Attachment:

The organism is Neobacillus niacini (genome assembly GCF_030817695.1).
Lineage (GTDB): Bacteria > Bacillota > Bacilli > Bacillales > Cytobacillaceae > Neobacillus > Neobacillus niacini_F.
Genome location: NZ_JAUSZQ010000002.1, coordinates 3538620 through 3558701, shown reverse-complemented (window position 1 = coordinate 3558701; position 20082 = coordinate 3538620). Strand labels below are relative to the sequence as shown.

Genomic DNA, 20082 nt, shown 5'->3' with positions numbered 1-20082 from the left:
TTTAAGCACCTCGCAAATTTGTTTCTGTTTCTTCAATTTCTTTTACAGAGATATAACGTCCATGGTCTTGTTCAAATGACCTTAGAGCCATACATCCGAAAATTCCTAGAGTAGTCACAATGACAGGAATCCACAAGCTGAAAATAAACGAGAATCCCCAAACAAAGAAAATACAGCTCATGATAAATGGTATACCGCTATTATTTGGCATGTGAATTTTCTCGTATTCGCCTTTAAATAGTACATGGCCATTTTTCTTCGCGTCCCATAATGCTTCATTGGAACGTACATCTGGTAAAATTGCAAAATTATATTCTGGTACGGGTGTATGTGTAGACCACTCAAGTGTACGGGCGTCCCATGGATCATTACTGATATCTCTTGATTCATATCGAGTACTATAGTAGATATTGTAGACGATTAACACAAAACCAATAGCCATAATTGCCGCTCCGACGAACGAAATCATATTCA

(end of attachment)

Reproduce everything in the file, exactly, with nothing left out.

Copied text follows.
The organism is Neobacillus niacini (genome assembly GCF_030817695.1).
Lineage (GTDB): Bacteria > Bacillota > Bacilli > Bacillales > Cytobacillaceae > Neobacillus > Neobacillus niacini_F.
Genome location: NZ_JAUSZQ010000002.1, coordinates 3538620 through 3558701, shown reverse-complemented (window position 1 = coordinate 3558701; position 20082 = coordinate 3538620). Strand labels below are relative to the sequence as shown.

Genomic DNA, 20082 nt, shown 5'->3' with positions numbered 1-20082 from the left:
TTTAAGCACCTCGCAAATTTGTTTCTGTTTCTTCAATTTCTTTTACAGAGATATAACGTCCATGGTCTTGTTCAAATGACCTTAGAGCCATACATCCGAAAATTCCTAGAGTAGTCACAATGACAGGAATCCACAAGCTGAAAATAAACGAGAATCCCCAAACAAAGAAAATACAGCTCATGATAAATGGTATACCGCTATTATTTGGCATGTGAATTTTCTCGTATTCGCCTTTAAATAGTACATGGCCATTTTTCTTCGCGTCCCATAATGCTTCATTGGAACGTACATCTGGTAAAATTGCAAAATTATATTCTGGTACGGGTGTATGTGTAGACCACTCAAGTGTACGGGCGTCCCATGGATCATTACTGATATCTCTTGATTCATATCGAGTACTATAGTAGATATTGTAGACGATTAACACAAAACCAATAGCCATAATTGCCGCTCCGACGAACGAAATCATATTCA